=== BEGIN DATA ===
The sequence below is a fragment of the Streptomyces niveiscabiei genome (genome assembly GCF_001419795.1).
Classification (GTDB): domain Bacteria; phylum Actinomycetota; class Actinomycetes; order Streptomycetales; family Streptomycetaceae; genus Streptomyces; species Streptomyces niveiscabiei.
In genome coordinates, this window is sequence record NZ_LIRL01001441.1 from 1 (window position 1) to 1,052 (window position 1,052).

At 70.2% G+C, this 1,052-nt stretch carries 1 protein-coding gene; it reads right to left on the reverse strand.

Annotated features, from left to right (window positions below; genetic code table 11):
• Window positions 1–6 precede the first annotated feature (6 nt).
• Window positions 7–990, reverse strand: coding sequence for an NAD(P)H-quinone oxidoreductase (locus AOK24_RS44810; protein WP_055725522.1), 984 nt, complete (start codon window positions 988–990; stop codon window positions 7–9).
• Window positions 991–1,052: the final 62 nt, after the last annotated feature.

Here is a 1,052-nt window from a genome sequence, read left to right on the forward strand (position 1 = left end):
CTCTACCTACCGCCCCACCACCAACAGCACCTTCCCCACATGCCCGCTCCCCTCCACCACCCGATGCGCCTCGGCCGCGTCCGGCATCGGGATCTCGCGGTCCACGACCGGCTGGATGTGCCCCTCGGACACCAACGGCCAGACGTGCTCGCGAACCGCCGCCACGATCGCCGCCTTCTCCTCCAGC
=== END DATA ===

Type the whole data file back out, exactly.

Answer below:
The sequence below is a fragment of the Streptomyces niveiscabiei genome (genome assembly GCF_001419795.1).
Classification (GTDB): domain Bacteria; phylum Actinomycetota; class Actinomycetes; order Streptomycetales; family Streptomycetaceae; genus Streptomyces; species Streptomyces niveiscabiei.
In genome coordinates, this window is sequence record NZ_LIRL01001441.1 from 1 (window position 1) to 1,052 (window position 1,052).

At 70.2% G+C, this 1,052-nt stretch carries 1 protein-coding gene; it reads right to left on the reverse strand.

Annotated features, from left to right (window positions below; genetic code table 11):
• Window positions 1–6 precede the first annotated feature (6 nt).
• Window positions 7–990, reverse strand: coding sequence for an NAD(P)H-quinone oxidoreductase (locus AOK24_RS44810; protein WP_055725522.1), 984 nt, complete (start codon window positions 988–990; stop codon window positions 7–9).
• Window positions 991–1,052: the final 62 nt, after the last annotated feature.

Here is a 1,052-nt window from a genome sequence, read left to right on the forward strand (position 1 = left end):
CTCTACCTACCGCCCCACCACCAACAGCACCTTCCCCACATGCCCGCTCCCCTCCACCACCCGATGCGCCTCGGCCGCGTCCGGCATCGGGATCTCGCGGTCCACGACCGGCTGGATGTGCCCCTCGGACACCAACGGCCAGACGTGCTCGCGAACCGCCGCCACGATCGCCGCCTTCTCCTCCAGC